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sumterIII

cage mast question...again

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Some time ago I had asked about building a cage mast. I was looking for the post and saw that it had been removed or archived. I want to build a 1/350 mast using wire but unsure on the size of wire to use.

Can anyone help?

Thanks

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Here's a picture of some men standing in front of the base of a cage mast. It shows the size of the tubing used in its construction:

 

http://www.history.navy.mil/photos/images/h91000/h91202.jpg

 

It looks about 4 inches in diameter to me. That would be just short of .012" in 1/350th.

 

Here's an article that describes how to make one.

 

http://www.modelshipgallery.com/gallery/dio/Old_Navy/part-1-jl/jl-index.html

 

One thing, there were more pieces at the bottom than there were at the top. I think they reduced in number in two spots. For a model you can probably overlook that fact.

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The cage mast was constructed of 24 sets of concentric pipes beginning with a 2-1/2" diameter at the base tapering down to 1" diameter at the top (on a full-height mast; the fwd mast found on the Big 5 were the same from the top but only used 1" & 1-1/4" pipes, IIRC)

 

The outer circle made a 90* twist CW, while the inner made the same twist CCW. These were held together with iron bands at key levels. The height of each band varied from class to class, and the exact placement isn't needed in scale. Just measure it and get it close. Dave is correct, they reduce to 20 pairs about a third up, then to 18 pairs for the upper third.

 

 

To do this in 1/350 has proved nearly impossible, but I would suggest you ignore the reducing diameters and build the mast in the inside & outside cones separately up to the point of the minimum construction. Then join them together at the base and insert your iron bands as spreaders to achieve the proper hyperbolic shape. That is how I built one in 1/72 scale. I was incapable of repeating the task with good result in 1/196 a few years ago but your skills are different than mine - good luck!

 

I did a study on these while in college for my engineering degree. It was part of my advanced math coursework and I asked my prof how to do a flat projection of it. He graciously assigned it as my project for the course. After 8 weeks of studying and trying I went to him in frustration and told him there was simply no way I could figure out how to do it. He asked to see my work. After reviewing it, he then smugly told me I got an A because it was impossible and I had sufficiently proved the theory! Argh!!!!

 

Perhaps I should try again

Edited by jcorley

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Hey James, yes I remember you talking about the math problem, thanks for helping out again. I remembered the 24 sets but forgot the rest. Thanks Dave for the wire size, that's a big help!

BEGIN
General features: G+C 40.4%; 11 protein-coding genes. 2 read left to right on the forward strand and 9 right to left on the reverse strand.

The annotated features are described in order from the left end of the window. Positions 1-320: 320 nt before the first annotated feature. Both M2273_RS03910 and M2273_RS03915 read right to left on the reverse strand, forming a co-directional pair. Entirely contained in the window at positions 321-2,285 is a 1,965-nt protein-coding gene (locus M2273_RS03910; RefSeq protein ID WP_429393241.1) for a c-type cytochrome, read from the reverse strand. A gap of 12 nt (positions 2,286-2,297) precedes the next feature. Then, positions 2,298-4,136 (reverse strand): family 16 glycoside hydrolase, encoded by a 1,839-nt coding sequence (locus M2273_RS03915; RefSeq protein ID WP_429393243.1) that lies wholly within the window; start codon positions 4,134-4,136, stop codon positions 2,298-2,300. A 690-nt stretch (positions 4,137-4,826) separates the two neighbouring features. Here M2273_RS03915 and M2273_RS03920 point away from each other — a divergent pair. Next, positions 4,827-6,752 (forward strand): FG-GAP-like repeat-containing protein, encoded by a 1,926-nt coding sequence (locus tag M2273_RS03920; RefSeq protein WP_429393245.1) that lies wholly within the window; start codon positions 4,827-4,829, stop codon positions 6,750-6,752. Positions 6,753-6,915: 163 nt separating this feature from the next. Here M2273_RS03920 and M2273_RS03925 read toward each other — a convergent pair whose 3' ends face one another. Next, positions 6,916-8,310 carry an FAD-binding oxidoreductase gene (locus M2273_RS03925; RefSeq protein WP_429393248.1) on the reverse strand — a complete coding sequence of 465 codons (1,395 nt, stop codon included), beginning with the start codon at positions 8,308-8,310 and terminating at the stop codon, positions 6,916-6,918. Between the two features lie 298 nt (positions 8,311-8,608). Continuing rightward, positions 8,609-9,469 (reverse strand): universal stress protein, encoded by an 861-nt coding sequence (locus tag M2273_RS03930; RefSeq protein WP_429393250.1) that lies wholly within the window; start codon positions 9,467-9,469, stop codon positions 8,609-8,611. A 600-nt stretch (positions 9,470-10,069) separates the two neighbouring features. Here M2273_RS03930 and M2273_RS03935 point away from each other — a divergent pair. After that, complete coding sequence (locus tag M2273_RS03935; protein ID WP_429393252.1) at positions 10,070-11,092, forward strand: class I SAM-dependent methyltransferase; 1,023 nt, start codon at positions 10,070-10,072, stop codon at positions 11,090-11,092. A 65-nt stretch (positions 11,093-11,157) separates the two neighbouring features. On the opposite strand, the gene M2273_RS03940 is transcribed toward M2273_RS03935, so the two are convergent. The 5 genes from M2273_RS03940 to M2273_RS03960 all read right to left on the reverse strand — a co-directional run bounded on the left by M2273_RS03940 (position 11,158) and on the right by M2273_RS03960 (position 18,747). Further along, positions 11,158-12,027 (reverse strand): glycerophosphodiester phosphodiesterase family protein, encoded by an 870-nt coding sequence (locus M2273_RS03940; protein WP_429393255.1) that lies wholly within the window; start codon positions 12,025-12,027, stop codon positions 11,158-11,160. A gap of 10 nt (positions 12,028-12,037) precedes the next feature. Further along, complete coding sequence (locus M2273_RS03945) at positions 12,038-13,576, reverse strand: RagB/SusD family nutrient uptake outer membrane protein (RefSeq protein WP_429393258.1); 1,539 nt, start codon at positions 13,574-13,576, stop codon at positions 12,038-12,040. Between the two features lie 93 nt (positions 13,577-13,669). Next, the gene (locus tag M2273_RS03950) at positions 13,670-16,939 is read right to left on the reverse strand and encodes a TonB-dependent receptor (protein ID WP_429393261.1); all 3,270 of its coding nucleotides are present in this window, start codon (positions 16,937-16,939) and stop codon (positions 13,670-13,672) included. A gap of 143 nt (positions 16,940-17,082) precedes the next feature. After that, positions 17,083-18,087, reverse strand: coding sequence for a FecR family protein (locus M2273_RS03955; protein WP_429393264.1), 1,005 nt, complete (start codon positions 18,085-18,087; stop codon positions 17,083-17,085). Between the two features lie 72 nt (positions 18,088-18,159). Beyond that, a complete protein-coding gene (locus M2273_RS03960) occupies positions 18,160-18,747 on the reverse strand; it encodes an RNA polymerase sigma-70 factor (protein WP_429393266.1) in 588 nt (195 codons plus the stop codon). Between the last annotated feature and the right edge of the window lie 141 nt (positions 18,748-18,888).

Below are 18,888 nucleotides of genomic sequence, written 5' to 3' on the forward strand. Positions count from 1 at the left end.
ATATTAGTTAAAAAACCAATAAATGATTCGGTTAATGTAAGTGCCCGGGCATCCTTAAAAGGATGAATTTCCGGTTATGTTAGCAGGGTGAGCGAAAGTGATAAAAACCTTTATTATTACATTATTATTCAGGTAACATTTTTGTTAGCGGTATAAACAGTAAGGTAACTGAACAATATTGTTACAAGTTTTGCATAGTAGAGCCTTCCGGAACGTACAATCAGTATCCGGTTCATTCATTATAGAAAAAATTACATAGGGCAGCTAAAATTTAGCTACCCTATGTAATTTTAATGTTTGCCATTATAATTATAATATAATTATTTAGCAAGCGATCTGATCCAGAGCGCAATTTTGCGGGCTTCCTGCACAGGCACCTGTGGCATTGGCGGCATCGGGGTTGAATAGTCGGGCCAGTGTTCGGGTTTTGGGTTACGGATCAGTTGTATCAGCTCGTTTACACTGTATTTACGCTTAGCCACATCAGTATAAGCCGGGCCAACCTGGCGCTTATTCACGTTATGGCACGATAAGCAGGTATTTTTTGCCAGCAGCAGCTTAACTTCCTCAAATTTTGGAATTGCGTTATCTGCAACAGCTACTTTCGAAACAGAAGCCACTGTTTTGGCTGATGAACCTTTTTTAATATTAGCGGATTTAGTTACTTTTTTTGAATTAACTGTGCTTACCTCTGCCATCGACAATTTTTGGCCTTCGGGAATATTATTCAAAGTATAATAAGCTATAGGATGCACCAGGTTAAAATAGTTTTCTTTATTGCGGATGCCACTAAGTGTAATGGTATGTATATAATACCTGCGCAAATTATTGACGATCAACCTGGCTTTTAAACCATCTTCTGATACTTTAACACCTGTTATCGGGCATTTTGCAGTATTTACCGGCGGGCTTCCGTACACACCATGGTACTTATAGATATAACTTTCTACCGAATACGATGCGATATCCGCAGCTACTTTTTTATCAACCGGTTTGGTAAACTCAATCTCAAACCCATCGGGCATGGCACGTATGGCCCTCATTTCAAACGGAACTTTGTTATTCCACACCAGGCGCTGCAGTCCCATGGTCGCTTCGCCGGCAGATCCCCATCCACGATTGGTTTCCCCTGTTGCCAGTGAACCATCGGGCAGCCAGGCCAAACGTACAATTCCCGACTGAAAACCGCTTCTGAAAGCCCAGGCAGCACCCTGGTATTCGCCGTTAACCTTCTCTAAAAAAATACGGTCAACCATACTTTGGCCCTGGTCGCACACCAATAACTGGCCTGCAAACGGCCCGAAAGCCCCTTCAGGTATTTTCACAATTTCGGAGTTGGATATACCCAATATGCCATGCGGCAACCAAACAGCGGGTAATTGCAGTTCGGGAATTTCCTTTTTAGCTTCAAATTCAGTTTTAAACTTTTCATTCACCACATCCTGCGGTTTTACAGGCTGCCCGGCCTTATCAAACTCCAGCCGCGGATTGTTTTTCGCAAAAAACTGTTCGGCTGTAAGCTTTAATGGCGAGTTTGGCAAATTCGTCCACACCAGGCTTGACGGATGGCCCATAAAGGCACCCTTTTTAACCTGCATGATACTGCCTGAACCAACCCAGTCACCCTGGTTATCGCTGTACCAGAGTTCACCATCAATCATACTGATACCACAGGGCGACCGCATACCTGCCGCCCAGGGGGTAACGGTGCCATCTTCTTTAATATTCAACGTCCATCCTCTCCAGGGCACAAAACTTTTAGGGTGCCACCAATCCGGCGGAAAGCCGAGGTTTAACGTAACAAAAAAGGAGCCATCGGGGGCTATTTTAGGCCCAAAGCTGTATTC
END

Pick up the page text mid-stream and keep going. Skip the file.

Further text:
I found a source on line for the wire if anyone wants to give it a go too.

http://www.ngineering.com/other_detail_stuff.htm

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Well not good news on the mast build, the twist method did not work out very well at all. I changed the form or mold so you wrap the wire with a twist already built in and it worked on getting the shape...but then the .012 copper wire was so weak that it could not hold the top and mast without deforming. I guess I'll try steel wire next. The only problem is steel cannot be soldered. Anyone got any thoughts on this?

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Well not good news on the mast build, the twist method did not work out very well at all. I changed the form or mold so you wrap the wire with a twist already built in and it worked on getting the shape...but then the .012 copper wire was so weak that it could not hold the top and mast without deforming. I guess I'll try steel wire next. The only problem is steel cannot be soldered. Anyone got any thoughts on this?

 

K&S makes .016 (and .03) brass rod, should be a lot stronger than copper wire but harder to bend. And you can solder it.

 

Don

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Awesome Don! now we are cooking with brass :D

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Thanks again Don, I was looking for hard brass but no luck till now. :smiley20:

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Update

I ordered a set of 24 brass rod .016 from Hobbylink. They came in yesterday and after checking the rod size with the Tom's Model works Early Battleship Cage Mast set found it was comparable in size. Shipping cost almost doubled the cost of the rod but found it in very good shape when it was opened. There are enough rods to complete 1 mast with extra for about half of another. If anyone orders for two mast make sure you get a total of 48 rods and save some money on shipping.

 

Based on price the Tom's set is less money with less work, but for a realistic mast brass rod is the way to go

.

Edited by sumterIII

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